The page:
• Solar Expert Posts: 3,854 ✭✭✭✭✭✭

Inductive loads such as motors and magnetic ballasts may have a negative effect on the inverter itself, but won't increase the total power taken from the batteries. Sounds like you're doing the right thing by fully charging before doing a load based calculation, the load will draw the voltage down dynamically, it's the resting voltage which is important, when all loads are disconnected, this gives some idea of state of charge. The whole procedure will take some time, mathematical calculations may not translate directly to real world findings, that's to be expected, doing actual testing will reveal any shortcomings, should there be any.

1500W, 6× Schutten 250W Poly panels , Schneider MPPT 60 150 CC, Schneider SW 2524 inverter, 400Ah LFP 24V nominal battery with Battery Bodyguard BMS
Second system 1890W  3 × 300W No name brand poly, 3×330 Sunsolar Poly panels, Morningstar TS 60 PWM controller, no name 2000W inverter 400Ah LFP 24V nominal battery with Daly BMS, used for water pumping and day time air conditioning.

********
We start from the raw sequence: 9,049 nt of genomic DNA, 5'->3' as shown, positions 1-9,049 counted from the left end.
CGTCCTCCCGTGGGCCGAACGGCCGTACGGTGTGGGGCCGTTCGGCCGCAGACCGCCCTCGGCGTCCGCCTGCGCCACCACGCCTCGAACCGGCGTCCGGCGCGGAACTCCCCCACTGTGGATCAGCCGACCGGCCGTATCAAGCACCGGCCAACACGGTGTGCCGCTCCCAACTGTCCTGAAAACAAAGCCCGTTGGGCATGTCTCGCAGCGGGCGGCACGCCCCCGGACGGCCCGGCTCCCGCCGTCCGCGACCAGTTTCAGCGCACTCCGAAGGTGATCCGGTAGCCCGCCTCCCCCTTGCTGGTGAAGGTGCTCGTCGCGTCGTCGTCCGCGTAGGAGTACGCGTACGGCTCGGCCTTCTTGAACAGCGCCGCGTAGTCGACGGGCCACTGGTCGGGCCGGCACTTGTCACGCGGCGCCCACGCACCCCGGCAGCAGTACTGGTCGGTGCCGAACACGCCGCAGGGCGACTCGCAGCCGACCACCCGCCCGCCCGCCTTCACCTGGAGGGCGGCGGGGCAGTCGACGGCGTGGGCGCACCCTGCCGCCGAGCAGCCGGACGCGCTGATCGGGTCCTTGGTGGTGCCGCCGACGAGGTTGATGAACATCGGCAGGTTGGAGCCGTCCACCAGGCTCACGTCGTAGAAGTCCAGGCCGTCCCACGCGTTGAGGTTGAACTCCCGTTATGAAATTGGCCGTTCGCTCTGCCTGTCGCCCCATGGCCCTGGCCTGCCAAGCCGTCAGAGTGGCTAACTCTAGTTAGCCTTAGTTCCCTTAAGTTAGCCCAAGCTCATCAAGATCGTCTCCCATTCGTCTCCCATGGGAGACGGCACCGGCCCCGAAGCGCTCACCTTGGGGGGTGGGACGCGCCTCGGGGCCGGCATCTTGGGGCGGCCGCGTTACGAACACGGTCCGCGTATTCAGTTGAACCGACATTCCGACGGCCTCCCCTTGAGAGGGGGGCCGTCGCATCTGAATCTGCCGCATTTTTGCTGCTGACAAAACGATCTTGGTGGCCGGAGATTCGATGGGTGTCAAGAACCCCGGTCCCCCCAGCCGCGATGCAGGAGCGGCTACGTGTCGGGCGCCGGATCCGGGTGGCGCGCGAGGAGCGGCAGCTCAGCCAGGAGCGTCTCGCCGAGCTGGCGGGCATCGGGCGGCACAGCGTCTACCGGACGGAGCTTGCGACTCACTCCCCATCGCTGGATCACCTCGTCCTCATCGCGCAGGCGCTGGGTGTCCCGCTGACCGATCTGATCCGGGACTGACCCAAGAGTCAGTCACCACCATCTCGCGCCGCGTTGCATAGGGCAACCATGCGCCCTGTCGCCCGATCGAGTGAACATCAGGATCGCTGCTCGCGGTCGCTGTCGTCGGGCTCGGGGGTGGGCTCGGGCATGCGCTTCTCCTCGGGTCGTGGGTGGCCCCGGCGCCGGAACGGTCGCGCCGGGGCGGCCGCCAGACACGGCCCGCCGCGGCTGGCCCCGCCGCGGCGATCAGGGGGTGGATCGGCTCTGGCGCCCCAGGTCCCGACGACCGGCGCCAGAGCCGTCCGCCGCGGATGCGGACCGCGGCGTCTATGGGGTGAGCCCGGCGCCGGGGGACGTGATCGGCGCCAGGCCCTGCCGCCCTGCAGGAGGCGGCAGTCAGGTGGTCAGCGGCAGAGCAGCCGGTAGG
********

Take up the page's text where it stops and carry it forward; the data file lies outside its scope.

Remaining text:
5Kw Yanmar clone single cylinder air cooled diesel generator for rare emergency charging and welding.
• Solar Expert Posts: 5,729 ✭✭✭✭✭

Also something to understand and remember is that batteries are rated at a discharge rate of 1/20th of their capacity, if discharged faster they have less capacity! Since you will still be discharging at around 1/10th of the capacity with the added wattage of the inverter, you might see if your battery manufacturer publishes it's rates at higher and lower discharge rates;

https://en.wikipedia.org/wiki/Peukert%27s_law

Home system 4000 watt (Evergreen) array standing, with 2 Midnite Classic Lites,  Midnite E-panel, Magnum MS4024, Prosine 1800(now backup) and Exeltech 1100(former backup...lol), 660 ah 24v Forklift battery(now 10 years old). Off grid for 20 years (if I include 8 months on a bicycle).
- Assorted other systems, pieces and to many panels in the closet to not do more projects.
• Solar Expert Posts: 1,386 ✭✭✭✭

You should buy a DC, rms, clamp current meter. About US \$50.

I am available for custom hardware/firmware development

• Registered Users Posts: 3

Thank you for your replies, I will take them into consideration!

So, I measured the voltage every hour for 8 hours yesterday. The measurements are attached below.

As can be seen, the voltage dropped significantly the last hour for battery 1, and went up for the battery pack as whole. Do you have any idea why this might have happened? The lights still worked fine.

I then disconnected the load, and measured the voltage again after 18 hours. It had then returned to the following:

These numbers should indicate that the system had approximately 70-80% left of the capacity, which should mean the system works somewhat fine. The battery drop on the last measurement is strange though, do you have an idea of why this might have happened or what is wrong?